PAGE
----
The Metal Roofing Industry
News of rising energy costs and bad weather have sadly become the norm in the U.S., and it comes as no surprise that more and more property owners are looking favorably on metal roofs. Over the past few years, the benefits of installing metal roofs have been thrown into better light, so much so that the Metal Roofing Alliance expects the industry to continue growing at a rate of 15% per year for the next 10 to 20 years.
Whether you’re a residential or commercial property owner, you’ll find that there are certainly a lot of perks to having a metal roof. But is it true that a metal roof is a gift that will keep on giving, or is all that just really good marketing?
To answer that, we’ll take a closer look at the current state of the industry, the metal roof manufacturing process, and how metal roofers customize the material to meet your specific roofing requirements.
A 2012 survey by the Metal Roofing Alliance showed that between 2003 and 2009, a time when market shares for every other roofing material was down by at least 21 percent, metal went up nearly 15 percent. That’s saying something. For every 1 percent increase, the metal roofing industry sees 1.5 million squares in added sales plus 100,000 tons of steel and 200,000 gallons of paint. That’s not even counting other roofing components like fasteners, flashings, and underlayment!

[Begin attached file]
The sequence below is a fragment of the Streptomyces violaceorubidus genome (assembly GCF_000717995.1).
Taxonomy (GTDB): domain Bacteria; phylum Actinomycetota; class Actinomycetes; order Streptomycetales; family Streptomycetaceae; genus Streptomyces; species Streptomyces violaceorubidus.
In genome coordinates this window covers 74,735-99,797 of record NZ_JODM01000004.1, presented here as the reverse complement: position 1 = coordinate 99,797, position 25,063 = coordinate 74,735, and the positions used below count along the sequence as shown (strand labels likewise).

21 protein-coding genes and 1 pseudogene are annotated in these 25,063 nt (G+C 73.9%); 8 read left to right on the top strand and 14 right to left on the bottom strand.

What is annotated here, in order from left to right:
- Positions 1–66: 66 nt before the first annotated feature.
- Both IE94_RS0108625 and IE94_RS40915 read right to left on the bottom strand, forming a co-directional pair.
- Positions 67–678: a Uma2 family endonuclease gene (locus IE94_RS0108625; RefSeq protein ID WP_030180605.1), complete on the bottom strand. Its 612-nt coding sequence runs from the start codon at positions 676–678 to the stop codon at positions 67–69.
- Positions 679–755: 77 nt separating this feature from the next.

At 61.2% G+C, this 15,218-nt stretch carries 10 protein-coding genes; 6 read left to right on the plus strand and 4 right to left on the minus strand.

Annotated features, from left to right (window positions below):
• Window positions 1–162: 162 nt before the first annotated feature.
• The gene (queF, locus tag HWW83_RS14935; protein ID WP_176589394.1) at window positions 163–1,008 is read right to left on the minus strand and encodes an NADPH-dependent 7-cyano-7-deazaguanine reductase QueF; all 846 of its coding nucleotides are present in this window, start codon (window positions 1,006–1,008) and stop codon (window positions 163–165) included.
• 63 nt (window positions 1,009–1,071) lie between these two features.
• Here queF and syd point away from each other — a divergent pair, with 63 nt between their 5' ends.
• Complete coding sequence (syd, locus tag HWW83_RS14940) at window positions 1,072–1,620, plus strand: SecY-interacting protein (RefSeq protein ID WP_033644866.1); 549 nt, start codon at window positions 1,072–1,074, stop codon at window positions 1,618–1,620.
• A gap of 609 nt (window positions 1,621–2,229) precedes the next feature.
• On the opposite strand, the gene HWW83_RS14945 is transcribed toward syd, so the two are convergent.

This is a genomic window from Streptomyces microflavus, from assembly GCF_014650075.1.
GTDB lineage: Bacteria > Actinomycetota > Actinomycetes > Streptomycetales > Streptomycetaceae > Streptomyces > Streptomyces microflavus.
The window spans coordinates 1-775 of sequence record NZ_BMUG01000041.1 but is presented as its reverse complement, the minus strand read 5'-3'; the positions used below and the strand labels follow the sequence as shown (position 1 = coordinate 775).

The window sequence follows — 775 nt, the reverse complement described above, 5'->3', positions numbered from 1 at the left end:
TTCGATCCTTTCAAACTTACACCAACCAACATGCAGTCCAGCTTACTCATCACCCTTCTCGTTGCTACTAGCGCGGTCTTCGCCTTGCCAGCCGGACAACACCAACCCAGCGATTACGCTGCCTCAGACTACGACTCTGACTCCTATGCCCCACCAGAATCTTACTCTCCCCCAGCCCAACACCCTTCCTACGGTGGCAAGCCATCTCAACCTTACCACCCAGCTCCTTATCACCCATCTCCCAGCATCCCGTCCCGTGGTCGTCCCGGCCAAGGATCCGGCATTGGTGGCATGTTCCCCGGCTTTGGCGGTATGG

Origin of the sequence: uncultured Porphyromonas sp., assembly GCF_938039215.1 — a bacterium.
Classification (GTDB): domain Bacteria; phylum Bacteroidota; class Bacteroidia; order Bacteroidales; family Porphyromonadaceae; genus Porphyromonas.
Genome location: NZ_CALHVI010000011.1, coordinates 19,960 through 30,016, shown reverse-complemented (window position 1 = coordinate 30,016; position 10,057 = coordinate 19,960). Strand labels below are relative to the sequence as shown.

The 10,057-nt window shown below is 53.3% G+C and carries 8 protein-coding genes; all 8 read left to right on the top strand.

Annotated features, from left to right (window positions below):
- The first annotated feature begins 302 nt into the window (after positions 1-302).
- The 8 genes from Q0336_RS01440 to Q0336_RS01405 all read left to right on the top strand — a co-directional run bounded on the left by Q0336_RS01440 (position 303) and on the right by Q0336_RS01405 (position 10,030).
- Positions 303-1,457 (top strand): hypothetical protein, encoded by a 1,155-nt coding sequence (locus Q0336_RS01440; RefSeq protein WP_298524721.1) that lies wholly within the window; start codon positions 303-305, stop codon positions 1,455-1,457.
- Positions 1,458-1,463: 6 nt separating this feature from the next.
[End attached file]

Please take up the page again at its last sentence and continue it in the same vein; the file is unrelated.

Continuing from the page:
Roofing Contractor Magazine echoed the Alliance’s optimism in their 2013 State of the Industry Report. Residential metal roofing is on its own a $13 billion industry, and the growing role of metal in flat-to-pitched retrofits is only bound to boost the industry’s commercial roofing shares.
There are currently two types of metal roofing systems available on the market today: hydrostatic (watertight, low-slope) and hydrokinetic (water-shedding, steep-slope). Metal roofs come in different formats, such as sheet metal shingles or tiles, sheet metal panels, and standing-seam systems. They are also made from a wide variety of materials, with galvanized steel, aluminum, and copper being the most common.
The wealth of options available (not to mention the impressive industry statistics) already hints at the fact that metal can perform as advertised. But in Part Two of this series, we’ll take things further and find out just how metal roofs are made.